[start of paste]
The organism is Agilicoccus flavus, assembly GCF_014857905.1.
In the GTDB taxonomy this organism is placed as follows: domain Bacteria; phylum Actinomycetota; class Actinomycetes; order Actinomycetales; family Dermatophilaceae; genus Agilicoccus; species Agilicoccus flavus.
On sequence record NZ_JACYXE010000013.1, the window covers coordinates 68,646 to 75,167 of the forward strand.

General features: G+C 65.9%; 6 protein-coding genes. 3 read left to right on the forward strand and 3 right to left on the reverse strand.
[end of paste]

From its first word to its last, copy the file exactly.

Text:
The organism is Agilicoccus flavus, assembly GCF_014857905.1.
In the GTDB taxonomy this organism is placed as follows: domain Bacteria; phylum Actinomycetota; class Actinomycetes; order Actinomycetales; family Dermatophilaceae; genus Agilicoccus; species Agilicoccus flavus.
On sequence record NZ_JACYXE010000013.1, the window covers coordinates 68,646 to 75,167 of the forward strand.

General features: G+C 65.9%; 6 protein-coding genes. 3 read left to right on the forward strand and 3 right to left on the reverse strand.